As an experienced instructional coach, who can attest to the benefits of being coached firsthand, I offer some tips to consider to maximize your next instructional coaching opportunity.
Have Clear Expectations
You can optimize your coaching experience by knowing exactly what to expect. To fully take advantage of the time with your instructional coach, the coach’s role in your success should be clearly defined along with your administrators’ expectations. You should aim to answer questions like:
- How much time is available to spend with your coach?
- What type of change in your practice is expected?
- How can your coach support you?
These questions, among others, can guide you in setting clear expectations for the game plan between you and your coach—even down to being clear about the schedule to ensure you have the necessary coverage to fully engage with your coach. I have seen many instances where coaching visits have been unsuccessful because the teacher did not have uninterrupted time to think, reflect, and plan with the coach.
Keep the Goal in Mind
It’s key to establish a clear understanding about the focus of the work with your coach. Oftentimes, coaches are tasked to support a particular initiative or have a specific focus that was determined before your coaching visits start.
Being aware of your administrators' priorities and focus areas that you are being held accountable for will help you to be better prepared. Aim to answer questions such as:
- Will the coach support you with a particular curricular resource?
- Is the coaching program specific?
- Does the coaching focus on implementing certain strategies?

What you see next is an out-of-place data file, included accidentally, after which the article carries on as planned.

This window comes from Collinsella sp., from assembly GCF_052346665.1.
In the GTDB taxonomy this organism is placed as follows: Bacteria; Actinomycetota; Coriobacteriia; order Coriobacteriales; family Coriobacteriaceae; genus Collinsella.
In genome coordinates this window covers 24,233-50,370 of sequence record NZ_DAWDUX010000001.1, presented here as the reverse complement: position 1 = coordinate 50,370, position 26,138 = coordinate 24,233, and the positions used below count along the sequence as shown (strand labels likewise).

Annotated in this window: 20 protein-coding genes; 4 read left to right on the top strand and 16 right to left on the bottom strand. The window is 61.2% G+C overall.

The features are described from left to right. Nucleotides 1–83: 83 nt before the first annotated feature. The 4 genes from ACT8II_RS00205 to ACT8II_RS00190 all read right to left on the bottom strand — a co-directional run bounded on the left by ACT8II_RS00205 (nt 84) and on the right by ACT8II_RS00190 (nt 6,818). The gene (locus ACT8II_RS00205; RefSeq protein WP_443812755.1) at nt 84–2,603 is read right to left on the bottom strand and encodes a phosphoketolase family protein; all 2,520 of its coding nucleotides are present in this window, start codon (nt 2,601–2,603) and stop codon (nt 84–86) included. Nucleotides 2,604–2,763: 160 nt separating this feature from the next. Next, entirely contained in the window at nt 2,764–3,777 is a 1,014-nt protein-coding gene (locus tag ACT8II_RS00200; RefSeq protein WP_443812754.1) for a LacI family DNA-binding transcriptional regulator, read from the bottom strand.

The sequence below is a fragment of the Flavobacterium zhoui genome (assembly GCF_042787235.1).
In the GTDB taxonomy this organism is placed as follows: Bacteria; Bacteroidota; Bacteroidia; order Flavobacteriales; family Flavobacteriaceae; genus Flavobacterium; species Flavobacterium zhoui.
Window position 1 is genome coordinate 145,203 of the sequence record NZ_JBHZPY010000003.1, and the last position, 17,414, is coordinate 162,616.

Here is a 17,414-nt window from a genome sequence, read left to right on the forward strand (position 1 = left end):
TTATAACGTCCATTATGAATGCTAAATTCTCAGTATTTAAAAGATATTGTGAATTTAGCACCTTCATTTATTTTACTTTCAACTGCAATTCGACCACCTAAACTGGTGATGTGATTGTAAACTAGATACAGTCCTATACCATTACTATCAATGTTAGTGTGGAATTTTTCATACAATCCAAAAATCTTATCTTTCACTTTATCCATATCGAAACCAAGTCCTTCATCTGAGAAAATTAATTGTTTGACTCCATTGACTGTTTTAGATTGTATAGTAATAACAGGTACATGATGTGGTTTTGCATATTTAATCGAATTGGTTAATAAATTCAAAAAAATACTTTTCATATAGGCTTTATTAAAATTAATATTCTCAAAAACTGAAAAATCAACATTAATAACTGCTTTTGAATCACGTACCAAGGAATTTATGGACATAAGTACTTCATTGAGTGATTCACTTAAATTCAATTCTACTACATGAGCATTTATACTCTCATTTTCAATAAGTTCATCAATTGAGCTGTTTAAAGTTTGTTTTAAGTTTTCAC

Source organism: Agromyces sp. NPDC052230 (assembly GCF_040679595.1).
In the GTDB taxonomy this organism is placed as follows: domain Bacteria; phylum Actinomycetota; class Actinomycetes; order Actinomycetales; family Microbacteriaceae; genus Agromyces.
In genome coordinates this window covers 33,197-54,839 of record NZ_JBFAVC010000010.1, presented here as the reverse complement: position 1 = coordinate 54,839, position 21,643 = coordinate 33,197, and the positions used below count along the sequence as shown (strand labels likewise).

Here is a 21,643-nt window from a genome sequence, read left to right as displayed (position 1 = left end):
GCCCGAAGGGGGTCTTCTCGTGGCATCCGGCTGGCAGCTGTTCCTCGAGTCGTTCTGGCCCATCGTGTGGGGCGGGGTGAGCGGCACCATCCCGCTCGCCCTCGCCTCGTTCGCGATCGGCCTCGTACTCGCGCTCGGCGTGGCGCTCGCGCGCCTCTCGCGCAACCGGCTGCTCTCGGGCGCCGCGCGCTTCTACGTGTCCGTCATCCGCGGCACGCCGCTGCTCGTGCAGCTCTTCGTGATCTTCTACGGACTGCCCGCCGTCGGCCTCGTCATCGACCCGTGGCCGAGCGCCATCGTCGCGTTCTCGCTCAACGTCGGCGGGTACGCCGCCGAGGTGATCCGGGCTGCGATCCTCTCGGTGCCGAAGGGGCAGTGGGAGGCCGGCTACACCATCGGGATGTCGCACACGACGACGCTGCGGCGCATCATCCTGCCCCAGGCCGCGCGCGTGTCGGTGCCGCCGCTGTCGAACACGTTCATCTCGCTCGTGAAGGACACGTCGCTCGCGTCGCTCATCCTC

Although there may be a specific focus from your school or district, you should also have your own ideas about the areas of your practice you would like to enhance. Often, coaches will be able to support you with your individual needs while supporting you to excel at the focus area defined by your administration.
Getting to know your coach to build a strong relationship is essential to a successful coaching experience. The more your coach knows about you will enable them to provide you with advice, recommendations, and resources that are tailored to meet your style as a teacher and a learner. By the same token, understanding your coach’s background, core competencies, and professional expertise can open up opportunities to expand your skill set in new areas and to identify common interests that foster further professional growth. Maintaining a friendly relationship with your coach can make it easier for you to openly communicate about the type of support needed to move your practice forward. Coaches use this information to understand your motivations and to pinpoint the best approach to support you.